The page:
This is entirely by design. To quote Lenin again: “Democracy for an insignificant minority, democracy for the rich…that is the democracy of capitalist society. If we look more closely into the machinery of capitalist democracy, we see restrictions [that] exclude and squeeze out the poor from politics, from active participation in democracy.” In the U.S., these restrictions most obviously manifest through voter suppression targeting minority groups, but the political system itself is built on a rotten foundation. It is not a government “of the people, by the people, for the people,” as Abraham Lincoln said in the Gettysburg Address, but one of the capitalists, by the capitalists, for the capitalists. The people don’t enter into it—except as sources of wealth extraction.
The governments invited to the ‘Democracy Summit’ hosted by U.S. President Joe Biden include Israel, which presides over a regime of brutal apartheid against Palestinians; Brazil, where judicial shenanigans remove leftist leaders or block their candidacies; and India, where state-supported pogroms on Muslims go unnoticed to ensure participation in U.S.-led military alliances. | AP
China, however, turns this relationship on its head. The Communist Party of China, the country’s leading political organ, is a body with membership from the whole of Chinese society, but its base of support was forged in an alliance of workers and peasants. That alliance continues to predominate, ensuring the working majority remains the primary focus when crafting policy and allocating resources.
In countries like the U.S., the affluent form interest groups to protect and expand their profits; Communists’ only interest group is the people. If action is taken in China or other countries governed by communist parties, social benefits and costs are factored in long before anyone considers what the bourgeoisie will think. Because why should we? They aren’t the majority, and if their ideas were put to a vote they’d lose every time. “More money for us,” sad to say, remains quite unpopular.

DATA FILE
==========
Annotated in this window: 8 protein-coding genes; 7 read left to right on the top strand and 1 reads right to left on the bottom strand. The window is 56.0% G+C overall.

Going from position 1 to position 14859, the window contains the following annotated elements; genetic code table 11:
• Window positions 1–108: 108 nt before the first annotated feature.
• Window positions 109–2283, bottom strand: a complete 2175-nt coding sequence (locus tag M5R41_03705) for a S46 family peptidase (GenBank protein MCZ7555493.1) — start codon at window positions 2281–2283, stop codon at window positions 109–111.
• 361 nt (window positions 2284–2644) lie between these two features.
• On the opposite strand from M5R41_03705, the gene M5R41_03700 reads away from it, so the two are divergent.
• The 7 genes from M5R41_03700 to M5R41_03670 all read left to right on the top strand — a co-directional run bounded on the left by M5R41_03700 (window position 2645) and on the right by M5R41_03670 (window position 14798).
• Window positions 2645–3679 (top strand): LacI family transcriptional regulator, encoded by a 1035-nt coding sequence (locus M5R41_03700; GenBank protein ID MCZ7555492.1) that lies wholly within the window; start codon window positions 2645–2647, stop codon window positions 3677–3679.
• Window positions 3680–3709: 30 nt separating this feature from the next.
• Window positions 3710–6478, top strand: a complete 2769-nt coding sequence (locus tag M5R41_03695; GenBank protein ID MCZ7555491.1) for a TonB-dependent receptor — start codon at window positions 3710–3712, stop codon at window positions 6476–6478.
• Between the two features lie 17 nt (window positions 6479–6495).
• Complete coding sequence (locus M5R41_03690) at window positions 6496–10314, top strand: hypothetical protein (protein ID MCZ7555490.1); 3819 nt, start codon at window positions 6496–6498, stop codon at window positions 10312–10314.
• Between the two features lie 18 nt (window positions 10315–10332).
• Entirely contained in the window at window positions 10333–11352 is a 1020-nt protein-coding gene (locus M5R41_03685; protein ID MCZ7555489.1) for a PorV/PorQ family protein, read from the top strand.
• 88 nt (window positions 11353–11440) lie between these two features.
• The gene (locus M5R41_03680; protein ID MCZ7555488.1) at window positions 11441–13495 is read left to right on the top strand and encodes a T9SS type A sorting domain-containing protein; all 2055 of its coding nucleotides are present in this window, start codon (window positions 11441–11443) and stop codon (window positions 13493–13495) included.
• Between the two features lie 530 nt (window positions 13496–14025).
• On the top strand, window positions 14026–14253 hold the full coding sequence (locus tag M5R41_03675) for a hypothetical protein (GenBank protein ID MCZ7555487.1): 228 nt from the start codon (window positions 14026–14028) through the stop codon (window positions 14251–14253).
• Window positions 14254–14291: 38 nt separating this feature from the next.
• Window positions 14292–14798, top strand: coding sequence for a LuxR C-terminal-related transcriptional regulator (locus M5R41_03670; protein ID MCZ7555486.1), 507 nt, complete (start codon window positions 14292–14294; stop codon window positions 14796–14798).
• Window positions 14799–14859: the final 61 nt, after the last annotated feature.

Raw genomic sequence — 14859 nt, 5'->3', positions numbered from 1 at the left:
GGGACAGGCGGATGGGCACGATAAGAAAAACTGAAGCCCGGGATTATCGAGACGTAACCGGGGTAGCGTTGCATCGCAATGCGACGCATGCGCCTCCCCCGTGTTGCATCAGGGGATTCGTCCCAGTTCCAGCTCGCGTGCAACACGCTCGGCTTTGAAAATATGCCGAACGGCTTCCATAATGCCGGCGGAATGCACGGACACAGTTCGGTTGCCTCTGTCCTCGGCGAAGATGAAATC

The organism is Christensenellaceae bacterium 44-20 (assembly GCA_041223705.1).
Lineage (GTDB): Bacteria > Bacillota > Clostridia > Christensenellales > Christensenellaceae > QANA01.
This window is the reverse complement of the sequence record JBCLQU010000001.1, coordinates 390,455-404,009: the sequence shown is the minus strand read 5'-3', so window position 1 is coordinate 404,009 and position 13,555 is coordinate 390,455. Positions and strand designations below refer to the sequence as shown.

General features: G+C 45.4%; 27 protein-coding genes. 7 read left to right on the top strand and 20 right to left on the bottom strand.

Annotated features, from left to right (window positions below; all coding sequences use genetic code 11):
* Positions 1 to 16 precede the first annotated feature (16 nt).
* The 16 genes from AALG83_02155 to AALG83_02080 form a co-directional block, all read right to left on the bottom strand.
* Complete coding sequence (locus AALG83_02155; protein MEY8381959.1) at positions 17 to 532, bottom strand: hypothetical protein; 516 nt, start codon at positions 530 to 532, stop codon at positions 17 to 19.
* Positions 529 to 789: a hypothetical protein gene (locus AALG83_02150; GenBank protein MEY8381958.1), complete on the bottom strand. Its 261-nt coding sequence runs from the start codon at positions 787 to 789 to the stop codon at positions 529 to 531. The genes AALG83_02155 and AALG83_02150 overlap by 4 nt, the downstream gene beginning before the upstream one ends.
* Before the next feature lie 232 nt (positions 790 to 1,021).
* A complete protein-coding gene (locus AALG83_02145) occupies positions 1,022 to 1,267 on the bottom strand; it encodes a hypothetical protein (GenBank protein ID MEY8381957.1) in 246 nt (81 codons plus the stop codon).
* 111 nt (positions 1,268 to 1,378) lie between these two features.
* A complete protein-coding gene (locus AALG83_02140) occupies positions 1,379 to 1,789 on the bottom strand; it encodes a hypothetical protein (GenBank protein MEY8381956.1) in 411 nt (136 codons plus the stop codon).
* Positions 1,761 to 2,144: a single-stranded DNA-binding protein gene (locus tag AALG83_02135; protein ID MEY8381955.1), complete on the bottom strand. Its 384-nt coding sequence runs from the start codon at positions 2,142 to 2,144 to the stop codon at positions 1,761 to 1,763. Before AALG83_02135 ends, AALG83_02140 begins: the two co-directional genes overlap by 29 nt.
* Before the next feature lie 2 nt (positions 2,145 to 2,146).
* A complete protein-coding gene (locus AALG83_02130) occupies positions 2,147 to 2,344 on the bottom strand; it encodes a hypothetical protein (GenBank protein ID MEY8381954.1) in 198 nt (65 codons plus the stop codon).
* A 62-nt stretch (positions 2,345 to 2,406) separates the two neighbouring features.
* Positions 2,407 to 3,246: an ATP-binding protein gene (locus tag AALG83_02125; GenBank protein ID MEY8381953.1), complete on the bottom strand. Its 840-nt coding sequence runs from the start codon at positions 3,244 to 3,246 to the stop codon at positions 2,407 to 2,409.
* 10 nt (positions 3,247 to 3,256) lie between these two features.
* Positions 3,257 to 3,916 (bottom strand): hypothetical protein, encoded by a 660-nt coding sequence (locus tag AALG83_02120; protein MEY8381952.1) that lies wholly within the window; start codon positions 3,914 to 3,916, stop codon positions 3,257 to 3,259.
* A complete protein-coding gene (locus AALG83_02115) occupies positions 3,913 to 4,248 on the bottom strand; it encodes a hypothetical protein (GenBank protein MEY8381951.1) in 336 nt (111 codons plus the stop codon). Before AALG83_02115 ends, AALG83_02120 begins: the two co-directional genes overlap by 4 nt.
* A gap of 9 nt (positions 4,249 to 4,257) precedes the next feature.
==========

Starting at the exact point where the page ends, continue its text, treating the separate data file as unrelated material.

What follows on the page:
There are other aspects of what China terms its “whole-process democracy” that could, and should, be addressed in greater detail. Whole-of-society participation in the political process through oversight, consultation, public review, grassroots governance, and many other avenues make China a far more democratic society than the U.S. and its hangers-on will ever give it credit for.
But that’s a topic for another time. For now, I’ll leave you with one last quote:
“If the people are awakened only for voting but enter a dormant period soon after, if they are given a song and dance during campaigning but have no say after the election, or if they are favored during canvassing but are left out in the cold after the election, such a democracy is not a true democracy.”
That’s not Marx or Lenin. That’s Chinese President Xi Jinping, and he’s saying exactly what they would if they were alive today.
Ian Goodrum is a writer and digital editor for China Daily in Beijing, China.
This article was originally published in People's World.